Humankind has for some time now possessed the scientific and technological means to combat the scourge of poverty. The purpose of this seminar is to acquaint students with contending theories of development and underdevelopment, emphasizing the open and contested nature of the process involved and of the field of study itself. Among the topics to be studied are modernization theory, the challenge to modernization posed by dependency and world systems theories, and more recent approaches centered on the concepts of basic needs and of sustainable development. Usually offered every second year.
Wellington Nyangoni

AMST 60a The Legal Boundaries of Public and Private Life
[ ss ]
Examine civil liberties through landmark U.S. Supreme Court cases. Explores confrontations between public interest and personal rights across four episodes in American cultural history; post-Civil War race relations; progressive-era economic regulation; war-time free-speech debates; and current issues of sexual and reproductive privacy. Close legal analysis supplemented by politics, philosophy, and social history. Usually offered every second year.
Daniel Breen

BUS 10a Functions of the Capitalist Enterprise
[ ss ]
Prerequisite: BUS 6a. BUS 6a may be taken concurrently with BUS 10a.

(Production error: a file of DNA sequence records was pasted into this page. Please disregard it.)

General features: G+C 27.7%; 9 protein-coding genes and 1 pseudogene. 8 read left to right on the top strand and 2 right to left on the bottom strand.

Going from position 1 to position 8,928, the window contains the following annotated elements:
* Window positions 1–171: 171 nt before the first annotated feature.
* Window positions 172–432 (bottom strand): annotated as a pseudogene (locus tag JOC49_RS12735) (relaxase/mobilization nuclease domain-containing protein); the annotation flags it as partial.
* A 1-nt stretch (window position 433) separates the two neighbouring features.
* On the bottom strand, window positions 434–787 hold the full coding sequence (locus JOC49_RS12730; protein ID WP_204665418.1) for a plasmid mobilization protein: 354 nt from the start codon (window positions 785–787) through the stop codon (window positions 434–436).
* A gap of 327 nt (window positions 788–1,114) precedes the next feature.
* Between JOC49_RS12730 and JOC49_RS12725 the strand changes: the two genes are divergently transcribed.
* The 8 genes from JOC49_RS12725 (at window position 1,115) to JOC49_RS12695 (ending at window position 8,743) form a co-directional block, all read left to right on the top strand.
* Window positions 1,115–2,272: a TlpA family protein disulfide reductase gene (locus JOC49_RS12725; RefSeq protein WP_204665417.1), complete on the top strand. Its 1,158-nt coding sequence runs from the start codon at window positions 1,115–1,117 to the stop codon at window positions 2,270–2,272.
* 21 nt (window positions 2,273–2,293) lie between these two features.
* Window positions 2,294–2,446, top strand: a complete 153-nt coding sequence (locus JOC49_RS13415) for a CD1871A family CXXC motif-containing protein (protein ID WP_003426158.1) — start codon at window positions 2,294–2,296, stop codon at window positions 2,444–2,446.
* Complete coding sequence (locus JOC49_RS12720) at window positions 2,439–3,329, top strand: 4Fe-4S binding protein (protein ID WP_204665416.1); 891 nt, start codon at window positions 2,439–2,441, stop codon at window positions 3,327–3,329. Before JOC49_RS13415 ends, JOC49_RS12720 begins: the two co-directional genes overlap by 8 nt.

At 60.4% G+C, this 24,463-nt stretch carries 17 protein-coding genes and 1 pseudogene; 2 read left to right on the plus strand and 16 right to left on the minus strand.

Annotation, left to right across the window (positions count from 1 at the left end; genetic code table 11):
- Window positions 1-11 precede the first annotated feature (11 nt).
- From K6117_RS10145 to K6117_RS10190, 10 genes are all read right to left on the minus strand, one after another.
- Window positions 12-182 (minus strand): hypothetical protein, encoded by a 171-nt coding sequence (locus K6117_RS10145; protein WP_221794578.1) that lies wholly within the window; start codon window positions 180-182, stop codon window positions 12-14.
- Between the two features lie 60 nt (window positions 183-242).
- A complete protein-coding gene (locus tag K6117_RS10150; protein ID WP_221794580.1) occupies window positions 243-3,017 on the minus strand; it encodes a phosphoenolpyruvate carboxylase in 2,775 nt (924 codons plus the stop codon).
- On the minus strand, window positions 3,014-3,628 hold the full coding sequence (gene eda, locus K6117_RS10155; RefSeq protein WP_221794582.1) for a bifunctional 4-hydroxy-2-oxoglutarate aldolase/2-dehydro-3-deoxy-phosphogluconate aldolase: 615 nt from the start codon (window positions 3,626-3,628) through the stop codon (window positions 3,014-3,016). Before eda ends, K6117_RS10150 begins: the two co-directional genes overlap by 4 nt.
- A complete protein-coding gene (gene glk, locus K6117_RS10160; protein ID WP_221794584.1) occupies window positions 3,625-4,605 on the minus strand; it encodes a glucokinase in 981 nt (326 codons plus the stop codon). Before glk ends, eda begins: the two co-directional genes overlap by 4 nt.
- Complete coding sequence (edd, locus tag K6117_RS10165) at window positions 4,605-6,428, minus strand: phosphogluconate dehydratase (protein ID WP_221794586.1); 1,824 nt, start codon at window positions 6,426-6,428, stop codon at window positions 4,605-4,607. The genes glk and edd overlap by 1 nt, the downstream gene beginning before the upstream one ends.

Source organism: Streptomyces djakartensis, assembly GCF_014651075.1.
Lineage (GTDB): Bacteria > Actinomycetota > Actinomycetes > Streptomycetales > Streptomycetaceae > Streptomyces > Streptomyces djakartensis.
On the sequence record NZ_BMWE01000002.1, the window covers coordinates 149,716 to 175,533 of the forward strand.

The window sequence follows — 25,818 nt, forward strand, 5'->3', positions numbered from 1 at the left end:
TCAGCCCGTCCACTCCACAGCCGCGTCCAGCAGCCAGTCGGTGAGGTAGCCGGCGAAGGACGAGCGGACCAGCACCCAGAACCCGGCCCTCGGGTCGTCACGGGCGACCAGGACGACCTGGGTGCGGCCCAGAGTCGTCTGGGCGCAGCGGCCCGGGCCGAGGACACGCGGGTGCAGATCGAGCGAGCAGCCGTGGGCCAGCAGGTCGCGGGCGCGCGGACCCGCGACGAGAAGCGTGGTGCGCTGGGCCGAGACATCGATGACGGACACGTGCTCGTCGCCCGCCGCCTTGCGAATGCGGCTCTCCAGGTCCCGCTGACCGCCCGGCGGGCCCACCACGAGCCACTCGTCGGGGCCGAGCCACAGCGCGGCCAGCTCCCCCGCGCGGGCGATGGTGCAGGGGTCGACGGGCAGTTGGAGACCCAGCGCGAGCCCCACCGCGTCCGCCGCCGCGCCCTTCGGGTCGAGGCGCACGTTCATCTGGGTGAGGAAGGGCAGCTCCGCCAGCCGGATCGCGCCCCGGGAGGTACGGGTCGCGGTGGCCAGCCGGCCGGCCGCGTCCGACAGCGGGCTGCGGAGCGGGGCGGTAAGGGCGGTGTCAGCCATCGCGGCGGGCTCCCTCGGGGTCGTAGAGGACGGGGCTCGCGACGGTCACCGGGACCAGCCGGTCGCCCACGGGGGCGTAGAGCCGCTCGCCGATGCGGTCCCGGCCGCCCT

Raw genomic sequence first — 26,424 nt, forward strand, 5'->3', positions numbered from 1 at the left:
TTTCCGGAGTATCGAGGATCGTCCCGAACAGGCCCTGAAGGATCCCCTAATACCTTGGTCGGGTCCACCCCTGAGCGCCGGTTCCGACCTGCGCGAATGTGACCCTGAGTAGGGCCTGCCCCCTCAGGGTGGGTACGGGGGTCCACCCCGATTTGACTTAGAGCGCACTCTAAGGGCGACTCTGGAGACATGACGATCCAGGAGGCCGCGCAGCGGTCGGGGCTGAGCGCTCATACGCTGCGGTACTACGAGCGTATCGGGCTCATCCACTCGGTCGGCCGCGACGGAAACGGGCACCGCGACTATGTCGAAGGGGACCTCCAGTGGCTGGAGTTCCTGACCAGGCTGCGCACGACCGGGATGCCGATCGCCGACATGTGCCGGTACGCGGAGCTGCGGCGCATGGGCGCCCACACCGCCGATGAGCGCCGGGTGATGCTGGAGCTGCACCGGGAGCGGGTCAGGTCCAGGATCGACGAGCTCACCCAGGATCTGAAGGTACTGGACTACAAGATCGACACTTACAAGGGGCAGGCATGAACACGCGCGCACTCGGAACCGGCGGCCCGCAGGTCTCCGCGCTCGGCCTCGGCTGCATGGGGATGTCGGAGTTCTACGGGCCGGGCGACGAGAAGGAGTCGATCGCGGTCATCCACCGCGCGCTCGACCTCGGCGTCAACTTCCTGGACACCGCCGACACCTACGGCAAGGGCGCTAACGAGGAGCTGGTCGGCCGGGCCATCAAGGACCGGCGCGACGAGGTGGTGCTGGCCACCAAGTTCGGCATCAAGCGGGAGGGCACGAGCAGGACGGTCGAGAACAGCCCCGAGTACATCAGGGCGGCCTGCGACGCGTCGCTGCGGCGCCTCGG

Introduces the internal complexity of modern businesses and the various roles they play in society. First examines the internal workings of firms--marketing, operations, finance, and other functions. Subsequently, the relationships between businesses and their context--the economy, social issues, and government are studied. Usually offered every semester in multiple sections.
Edward Bayone and Sava Berhane

HS 110a Wealth and Poverty
[ ss ]
Examines why the gap between richer and poorer citizens appears to be widening in the United States and elsewhere, what could be done to reverse this trend, and how the widening disparity affects major issues of public policy. Usually offered every year.
Tom Shapiro

LGLS 130a Conflict Analysis and Intervention
[ oc ss ]
Examines alternatives to litigation, including negotiation and mediation. Through simulations and court observations, students assess their own attitudes about and skills in conflict resolution. Analyzes underlying theories in criminal justice system, divorce, adoption, and international arena. Usually offered every second year.